THE first business of government is to guard the hardihood of the race. So we must see to it that every child is healthy and well-fed, inured to sport, to hardship within certain bounds. The spirit must be free, the passions strong and well regulated, the intellect unhampered by old wives’ fables. We must assure to every one the first necessaries of life, shelter, food, warmth and the easy exercise of the power of reproduction, without shame or sentimentality.

WE must make a firm, almost a paternal bond, between the “lord” and his dependents. If an employer were soundly whipped whenever one of his men or women had a preventable sickness, it would change things considerably! The happiest, the most healthy, the most prosperous class in recent history were the slaves in the South before the Civil War, wherever the owner was a decent Southern Gentleman, and not a Yankee nigger-driver, with no interest in the slaves beyond dollars. If America is to survive, nay, to become a nation, it must be by the development of an enlightened feudalism.

LET us not be frightened by a name! Reginald Front-de-Boeuf was not the only type of Norman Baron. And the world is a very different place to-day. We have a wretched habit of being scared by words like “royalty,” “Socialism,” so that we do not trouble to ask what such terms really mean. This is because we mix up our rational thoughts with our sentimental emotions. There was never a moment in the world’s history when it was more vitally important to think and to feel as if with two separate organs. “God gave the land to the people,” as the little hymn says; but He did not give them brains, or moral courage, or the power of self-analysis. There is not one man in ten thousand who knows whether his consciousness is colored by reason or by passion.

I PERSONALLY have found this power extremely awkward. Just at present, for example, my heart clings to the great court of Trinity closer than its immemorial ivy. All my imagination is with the England of Harry the Fifth, and with the France of Joan of Arc, and with the Russia of wild and mystic orgies. But my intellect refuses to give assent to some of the propositions made by the Allies. I am ready, with Drake, to singe the King of Spain’s beard; or to tear the Kaiser from his gory throne, in a moment of patriotic passion. But I am not prepared to sit down and argue calmly that such actions are ethically right. All hail to the vehemence and fury of war and of love! But not in these trousers. I must first gird my loins with the saffron philabeg of a dhuine-wassail! As a lover, it gives me extreme satisfaction to riot amid the wine-stained and blood-bedabbled tresses of a Messalina or a Catherine; but, as a philosopher, I seem to myself to have acted with brutish unreason. I maintain, briefly, that Philip drunk is as good as Philip sober; but I cannot fall into line with the man who asserts that Philip drunk is Philip sober. And alas! that man is everywhere. You rightly enough drop nine hundred and sixty-eight million tons of trinitrotoluene upon the head of a Saxon peasant whose only idea of you, till then, has been vague and ill-etched. Perhaps he thought of you as one of the people among whom his Uncle Fritz went to live in 1849. You are right to drop that trinitrotoluene; it is a splendid gesture. But — the morning after? Even Antient Pistol proved amenable. “I’ll fer him, and firk him, and ferret him; discourse the same in French unto him!” is followed by the mild acceptance of a modest ransom.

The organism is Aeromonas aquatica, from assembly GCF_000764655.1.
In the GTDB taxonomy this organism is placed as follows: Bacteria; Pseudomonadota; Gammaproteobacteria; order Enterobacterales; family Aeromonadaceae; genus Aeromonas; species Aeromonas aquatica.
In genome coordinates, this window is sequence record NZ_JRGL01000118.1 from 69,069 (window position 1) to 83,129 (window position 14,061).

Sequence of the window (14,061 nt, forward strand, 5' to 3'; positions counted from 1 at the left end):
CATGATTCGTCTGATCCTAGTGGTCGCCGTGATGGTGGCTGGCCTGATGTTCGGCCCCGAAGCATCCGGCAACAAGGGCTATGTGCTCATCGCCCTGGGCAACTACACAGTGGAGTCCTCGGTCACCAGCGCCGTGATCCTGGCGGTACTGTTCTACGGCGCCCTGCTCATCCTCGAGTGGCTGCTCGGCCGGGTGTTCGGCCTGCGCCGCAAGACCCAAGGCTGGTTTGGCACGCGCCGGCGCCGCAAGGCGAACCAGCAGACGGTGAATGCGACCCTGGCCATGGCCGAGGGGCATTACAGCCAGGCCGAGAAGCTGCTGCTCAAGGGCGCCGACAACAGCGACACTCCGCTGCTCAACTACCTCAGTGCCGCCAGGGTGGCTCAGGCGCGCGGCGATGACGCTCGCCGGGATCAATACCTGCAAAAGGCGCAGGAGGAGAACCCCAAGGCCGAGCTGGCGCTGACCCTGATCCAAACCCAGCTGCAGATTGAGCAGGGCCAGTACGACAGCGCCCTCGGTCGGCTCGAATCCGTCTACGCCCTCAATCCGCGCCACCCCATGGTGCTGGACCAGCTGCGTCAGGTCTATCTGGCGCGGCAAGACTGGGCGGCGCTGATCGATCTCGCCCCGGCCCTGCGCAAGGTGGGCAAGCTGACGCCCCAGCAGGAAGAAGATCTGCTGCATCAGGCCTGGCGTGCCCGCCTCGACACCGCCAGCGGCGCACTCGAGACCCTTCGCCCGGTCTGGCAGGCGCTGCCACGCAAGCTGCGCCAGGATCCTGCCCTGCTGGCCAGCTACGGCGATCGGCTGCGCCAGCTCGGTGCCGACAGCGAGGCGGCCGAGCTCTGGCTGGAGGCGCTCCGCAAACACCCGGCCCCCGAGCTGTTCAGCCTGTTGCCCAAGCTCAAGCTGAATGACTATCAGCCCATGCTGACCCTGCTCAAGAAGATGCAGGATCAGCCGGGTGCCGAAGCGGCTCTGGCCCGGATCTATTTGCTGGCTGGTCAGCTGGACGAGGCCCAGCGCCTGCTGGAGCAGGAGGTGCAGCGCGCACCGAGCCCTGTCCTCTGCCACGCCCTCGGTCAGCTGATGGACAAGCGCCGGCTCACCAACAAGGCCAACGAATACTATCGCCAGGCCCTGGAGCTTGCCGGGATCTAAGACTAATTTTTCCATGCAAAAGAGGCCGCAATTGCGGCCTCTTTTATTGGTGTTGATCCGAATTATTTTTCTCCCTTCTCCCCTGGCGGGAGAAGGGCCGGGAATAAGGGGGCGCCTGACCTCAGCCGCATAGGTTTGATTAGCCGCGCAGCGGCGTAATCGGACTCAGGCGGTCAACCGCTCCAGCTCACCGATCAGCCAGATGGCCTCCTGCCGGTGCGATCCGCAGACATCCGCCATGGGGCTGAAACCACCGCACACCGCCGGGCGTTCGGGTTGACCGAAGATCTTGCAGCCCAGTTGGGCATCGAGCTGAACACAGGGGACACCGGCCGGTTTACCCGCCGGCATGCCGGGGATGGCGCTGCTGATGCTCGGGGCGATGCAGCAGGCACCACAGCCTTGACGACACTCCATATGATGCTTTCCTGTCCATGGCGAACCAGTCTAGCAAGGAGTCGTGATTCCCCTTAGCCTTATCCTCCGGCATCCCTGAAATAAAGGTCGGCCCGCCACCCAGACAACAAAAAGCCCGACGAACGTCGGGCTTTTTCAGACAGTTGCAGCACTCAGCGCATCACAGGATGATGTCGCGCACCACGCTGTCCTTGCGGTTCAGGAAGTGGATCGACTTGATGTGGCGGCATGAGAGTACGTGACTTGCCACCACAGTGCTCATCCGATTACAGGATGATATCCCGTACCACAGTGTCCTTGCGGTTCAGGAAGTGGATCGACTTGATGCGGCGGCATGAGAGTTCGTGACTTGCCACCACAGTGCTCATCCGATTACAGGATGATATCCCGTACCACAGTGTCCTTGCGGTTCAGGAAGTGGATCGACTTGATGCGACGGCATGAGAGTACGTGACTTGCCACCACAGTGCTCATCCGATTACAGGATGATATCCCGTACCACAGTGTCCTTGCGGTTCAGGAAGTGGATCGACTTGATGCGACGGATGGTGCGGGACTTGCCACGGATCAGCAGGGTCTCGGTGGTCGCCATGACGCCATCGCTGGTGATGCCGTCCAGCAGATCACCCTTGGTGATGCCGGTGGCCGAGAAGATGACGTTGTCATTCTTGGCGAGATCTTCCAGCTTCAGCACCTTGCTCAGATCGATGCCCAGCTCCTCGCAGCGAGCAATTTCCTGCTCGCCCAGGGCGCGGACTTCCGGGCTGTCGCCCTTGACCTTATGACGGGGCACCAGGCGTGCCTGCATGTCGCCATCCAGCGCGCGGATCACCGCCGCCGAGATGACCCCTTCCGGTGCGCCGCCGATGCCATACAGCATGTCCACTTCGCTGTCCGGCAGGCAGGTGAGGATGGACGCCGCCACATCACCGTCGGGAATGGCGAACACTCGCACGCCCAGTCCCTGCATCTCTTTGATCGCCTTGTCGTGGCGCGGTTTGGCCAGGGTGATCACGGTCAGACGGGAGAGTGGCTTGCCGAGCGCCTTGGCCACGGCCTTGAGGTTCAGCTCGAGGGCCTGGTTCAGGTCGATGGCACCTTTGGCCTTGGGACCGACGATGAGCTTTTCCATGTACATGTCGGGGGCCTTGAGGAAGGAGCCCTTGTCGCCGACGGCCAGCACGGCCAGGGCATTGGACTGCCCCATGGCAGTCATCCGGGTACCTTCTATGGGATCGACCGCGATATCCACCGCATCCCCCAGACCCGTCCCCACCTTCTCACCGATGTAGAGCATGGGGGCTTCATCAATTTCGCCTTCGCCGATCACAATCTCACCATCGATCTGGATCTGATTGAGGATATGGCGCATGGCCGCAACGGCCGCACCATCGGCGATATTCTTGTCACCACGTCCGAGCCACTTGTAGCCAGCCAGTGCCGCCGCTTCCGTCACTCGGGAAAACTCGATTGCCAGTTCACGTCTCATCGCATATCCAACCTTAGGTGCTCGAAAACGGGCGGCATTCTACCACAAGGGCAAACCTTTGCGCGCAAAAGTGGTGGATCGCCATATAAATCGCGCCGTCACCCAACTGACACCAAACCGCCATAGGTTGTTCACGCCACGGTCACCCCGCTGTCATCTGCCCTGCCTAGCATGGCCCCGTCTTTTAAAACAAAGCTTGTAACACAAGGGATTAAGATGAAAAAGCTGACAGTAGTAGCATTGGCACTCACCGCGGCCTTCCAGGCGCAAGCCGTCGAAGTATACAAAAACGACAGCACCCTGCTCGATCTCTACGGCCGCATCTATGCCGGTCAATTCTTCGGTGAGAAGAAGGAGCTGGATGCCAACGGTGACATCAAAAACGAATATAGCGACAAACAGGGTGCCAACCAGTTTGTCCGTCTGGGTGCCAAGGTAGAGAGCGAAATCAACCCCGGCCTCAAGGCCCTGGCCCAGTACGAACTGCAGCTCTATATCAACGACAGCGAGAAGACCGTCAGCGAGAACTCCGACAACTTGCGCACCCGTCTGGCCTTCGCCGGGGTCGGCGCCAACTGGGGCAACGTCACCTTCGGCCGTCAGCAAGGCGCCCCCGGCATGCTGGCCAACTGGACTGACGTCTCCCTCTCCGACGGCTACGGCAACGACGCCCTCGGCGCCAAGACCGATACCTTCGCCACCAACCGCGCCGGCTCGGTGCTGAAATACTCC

NOW this war is not to be settled by appeals to passion and to sentiment. We have got to reconstruct the world on such lines as may be best for all. We must use one quality only — common sense. We have got to be friends with Germany before {308} we sheathe the sword against her. The campaign of hate on both sides is utter wickedness or complete insanity — you pay your money and you take your choice. We are not going to listen to the drunken journalist who sneered the other day at the Friends of Irish Freedom as “bartenders and servant girls.” His animus was evident, for he attributed the ruin of his mind to the one, and that of his body to the other, class. But, on the other hand, we must shut our ears to the sentimental wails of the Irish irreconcilables about “Saxon tyrants.” This historic injustice business is plain vendetta, and as out-of-date as furbelows, whatever they were.

WE must attend to the genuine needs of each nation, and heed not their cries of hysteria. Then, if there be indeed incompatible needs — (though, in the name of God who made earth so wide and fair, how can there be?) — if there be no way of reconciling England’s need of a navy with Germany’s need of a place in the sun, then we can go on and fight it out some more. But we shall never begin to talk peace till we begin to think peace; and we shall never begin to think peace till we have got ourselves into thinking, instead of feeling. And we shall never do that until we realize that the two things are different.

A. C.


Thelema